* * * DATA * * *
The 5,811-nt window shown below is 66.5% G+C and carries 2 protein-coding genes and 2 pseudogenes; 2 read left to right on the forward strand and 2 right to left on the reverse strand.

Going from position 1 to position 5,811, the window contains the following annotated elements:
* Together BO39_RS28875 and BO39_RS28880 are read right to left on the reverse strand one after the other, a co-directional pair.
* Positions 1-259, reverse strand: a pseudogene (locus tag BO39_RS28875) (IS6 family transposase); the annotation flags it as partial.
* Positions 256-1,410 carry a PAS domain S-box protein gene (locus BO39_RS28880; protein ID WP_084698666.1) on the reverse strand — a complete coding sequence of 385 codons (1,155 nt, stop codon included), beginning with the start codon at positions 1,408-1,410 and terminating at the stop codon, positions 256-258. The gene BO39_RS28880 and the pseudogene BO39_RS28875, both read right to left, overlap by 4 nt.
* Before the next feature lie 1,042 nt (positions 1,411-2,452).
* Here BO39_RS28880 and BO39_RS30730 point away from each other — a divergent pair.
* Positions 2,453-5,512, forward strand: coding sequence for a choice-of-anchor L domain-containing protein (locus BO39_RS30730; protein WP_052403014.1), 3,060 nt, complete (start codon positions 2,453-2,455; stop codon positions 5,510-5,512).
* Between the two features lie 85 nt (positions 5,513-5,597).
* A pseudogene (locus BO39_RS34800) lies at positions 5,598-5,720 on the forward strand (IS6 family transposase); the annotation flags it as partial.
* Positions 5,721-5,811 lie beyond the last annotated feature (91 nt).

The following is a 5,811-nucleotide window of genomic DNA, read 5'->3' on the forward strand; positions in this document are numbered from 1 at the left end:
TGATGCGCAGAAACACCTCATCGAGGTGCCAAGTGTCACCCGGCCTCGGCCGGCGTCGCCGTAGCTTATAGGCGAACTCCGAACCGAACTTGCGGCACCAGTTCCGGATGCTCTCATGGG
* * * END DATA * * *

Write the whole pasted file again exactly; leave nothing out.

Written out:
The 5,811-nt window shown below is 66.5% G+C and carries 2 protein-coding genes and 2 pseudogenes; 2 read left to right on the forward strand and 2 right to left on the reverse strand.

Going from position 1 to position 5,811, the window contains the following annotated elements:
* Together BO39_RS28875 and BO39_RS28880 are read right to left on the reverse strand one after the other, a co-directional pair.
* Positions 1-259, reverse strand: a pseudogene (locus tag BO39_RS28875) (IS6 family transposase); the annotation flags it as partial.
* Positions 256-1,410 carry a PAS domain S-box protein gene (locus BO39_RS28880; protein ID WP_084698666.1) on the reverse strand — a complete coding sequence of 385 codons (1,155 nt, stop codon included), beginning with the start codon at positions 1,408-1,410 and terminating at the stop codon, positions 256-258. The gene BO39_RS28880 and the pseudogene BO39_RS28875, both read right to left, overlap by 4 nt.
* Before the next feature lie 1,042 nt (positions 1,411-2,452).
* Here BO39_RS28880 and BO39_RS30730 point away from each other — a divergent pair.
* Positions 2,453-5,512, forward strand: coding sequence for a choice-of-anchor L domain-containing protein (locus BO39_RS30730; protein WP_052403014.1), 3,060 nt, complete (start codon positions 2,453-2,455; stop codon positions 5,510-5,512).
* Between the two features lie 85 nt (positions 5,513-5,597).
* A pseudogene (locus BO39_RS34800) lies at positions 5,598-5,720 on the forward strand (IS6 family transposase); the annotation flags it as partial.
* Positions 5,721-5,811 lie beyond the last annotated feature (91 nt).

The following is a 5,811-nucleotide window of genomic DNA, read 5'->3' on the forward strand; positions in this document are numbered from 1 at the left end:
TGATGCGCAGAAACACCTCATCGAGGTGCCAAGTGTCACCCGGCCTCGGCCGGCGTCGCCGTAGCTTATAGGCGAACTCCGAACCGAACTTGCGGCACCAGTTCCGGATGCTCTCATGGG